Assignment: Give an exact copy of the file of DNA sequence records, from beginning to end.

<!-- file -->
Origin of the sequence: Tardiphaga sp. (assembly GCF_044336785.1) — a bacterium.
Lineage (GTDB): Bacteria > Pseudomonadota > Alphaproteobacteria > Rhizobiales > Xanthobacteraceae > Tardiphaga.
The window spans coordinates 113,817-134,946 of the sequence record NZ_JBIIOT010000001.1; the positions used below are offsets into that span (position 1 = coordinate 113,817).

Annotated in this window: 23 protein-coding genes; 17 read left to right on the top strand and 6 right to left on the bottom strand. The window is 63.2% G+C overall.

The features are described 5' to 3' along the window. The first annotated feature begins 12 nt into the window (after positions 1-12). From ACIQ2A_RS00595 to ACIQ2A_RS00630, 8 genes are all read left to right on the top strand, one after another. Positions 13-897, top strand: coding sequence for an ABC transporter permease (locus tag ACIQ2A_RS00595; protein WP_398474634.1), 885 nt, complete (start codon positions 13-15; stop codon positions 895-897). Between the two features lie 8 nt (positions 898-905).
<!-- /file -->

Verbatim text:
Origin of the sequence: Tardiphaga sp. (assembly GCF_044336785.1) — a bacterium.
Lineage (GTDB): Bacteria > Pseudomonadota > Alphaproteobacteria > Rhizobiales > Xanthobacteraceae > Tardiphaga.
The window spans coordinates 113,817-134,946 of the sequence record NZ_JBIIOT010000001.1; the positions used below are offsets into that span (position 1 = coordinate 113,817).

Annotated in this window: 23 protein-coding genes; 17 read left to right on the top strand and 6 right to left on the bottom strand. The window is 63.2% G+C overall.

The features are described 5' to 3' along the window. The first annotated feature begins 12 nt into the window (after positions 1-12). From ACIQ2A_RS00595 to ACIQ2A_RS00630, 8 genes are all read left to right on the top strand, one after another. Positions 13-897, top strand: coding sequence for an ABC transporter permease (locus tag ACIQ2A_RS00595; protein WP_398474634.1), 885 nt, complete (start codon positions 13-15; stop codon positions 895-897). Between the two features lie 8 nt (positions 898-905).